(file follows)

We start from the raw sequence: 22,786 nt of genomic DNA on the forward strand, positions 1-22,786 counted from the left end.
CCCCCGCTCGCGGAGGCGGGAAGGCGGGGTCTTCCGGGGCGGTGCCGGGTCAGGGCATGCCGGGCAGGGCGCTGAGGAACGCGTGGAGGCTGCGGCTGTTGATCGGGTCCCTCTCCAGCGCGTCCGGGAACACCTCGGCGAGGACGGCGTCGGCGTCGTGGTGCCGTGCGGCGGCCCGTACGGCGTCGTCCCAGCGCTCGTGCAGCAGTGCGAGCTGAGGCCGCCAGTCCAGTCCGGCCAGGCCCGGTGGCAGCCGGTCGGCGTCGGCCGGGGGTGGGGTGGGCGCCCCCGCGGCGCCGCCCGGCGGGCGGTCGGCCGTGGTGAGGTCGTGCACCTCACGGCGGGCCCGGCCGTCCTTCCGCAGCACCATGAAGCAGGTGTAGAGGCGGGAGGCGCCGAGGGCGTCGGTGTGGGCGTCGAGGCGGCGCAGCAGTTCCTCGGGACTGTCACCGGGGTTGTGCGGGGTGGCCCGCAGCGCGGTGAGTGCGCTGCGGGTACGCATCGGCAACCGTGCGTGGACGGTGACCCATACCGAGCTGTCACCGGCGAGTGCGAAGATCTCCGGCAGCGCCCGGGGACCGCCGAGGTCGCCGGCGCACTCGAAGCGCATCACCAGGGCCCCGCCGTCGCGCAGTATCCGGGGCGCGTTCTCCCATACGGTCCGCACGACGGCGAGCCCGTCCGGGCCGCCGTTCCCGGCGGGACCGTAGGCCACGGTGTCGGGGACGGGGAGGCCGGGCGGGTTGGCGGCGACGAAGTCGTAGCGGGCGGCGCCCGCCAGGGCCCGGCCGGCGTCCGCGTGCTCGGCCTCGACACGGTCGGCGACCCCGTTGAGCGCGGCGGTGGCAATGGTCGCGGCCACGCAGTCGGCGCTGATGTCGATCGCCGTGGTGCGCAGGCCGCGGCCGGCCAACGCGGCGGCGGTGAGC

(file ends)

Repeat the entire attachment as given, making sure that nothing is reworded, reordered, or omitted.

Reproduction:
We start from the raw sequence: 22,786 nt of genomic DNA on the forward strand, positions 1-22,786 counted from the left end.
CCCCCGCTCGCGGAGGCGGGAAGGCGGGGTCTTCCGGGGCGGTGCCGGGTCAGGGCATGCCGGGCAGGGCGCTGAGGAACGCGTGGAGGCTGCGGCTGTTGATCGGGTCCCTCTCCAGCGCGTCCGGGAACACCTCGGCGAGGACGGCGTCGGCGTCGTGGTGCCGTGCGGCGGCCCGTACGGCGTCGTCCCAGCGCTCGTGCAGCAGTGCGAGCTGAGGCCGCCAGTCCAGTCCGGCCAGGCCCGGTGGCAGCCGGTCGGCGTCGGCCGGGGGTGGGGTGGGCGCCCCCGCGGCGCCGCCCGGCGGGCGGTCGGCCGTGGTGAGGTCGTGCACCTCACGGCGGGCCCGGCCGTCCTTCCGCAGCACCATGAAGCAGGTGTAGAGGCGGGAGGCGCCGAGGGCGTCGGTGTGGGCGTCGAGGCGGCGCAGCAGTTCCTCGGGACTGTCACCGGGGTTGTGCGGGGTGGCCCGCAGCGCGGTGAGTGCGCTGCGGGTACGCATCGGCAACCGTGCGTGGACGGTGACCCATACCGAGCTGTCACCGGCGAGTGCGAAGATCTCCGGCAGCGCCCGGGGACCGCCGAGGTCGCCGGCGCACTCGAAGCGCATCACCAGGGCCCCGCCGTCGCGCAGTATCCGGGGCGCGTTCTCCCATACGGTCCGCACGACGGCGAGCCCGTCCGGGCCGCCGTTCCCGGCGGGACCGTAGGCCACGGTGTCGGGGACGGGGAGGCCGGGCGGGTTGGCGGCGACGAAGTCGTAGCGGGCGGCGCCCGCCAGGGCCCGGCCGGCGTCCGCGTGCTCGGCCTCGACACGGTCGGCGACCCCGTTGAGCGCGGCGGTGGCAATGGTCGCGGCCACGCAGTCGGCGCTGATGTCGATCGCCGTGGTGCGCAGGCCGCGGCCGGCCAACGCGGCGGCGGTGAGC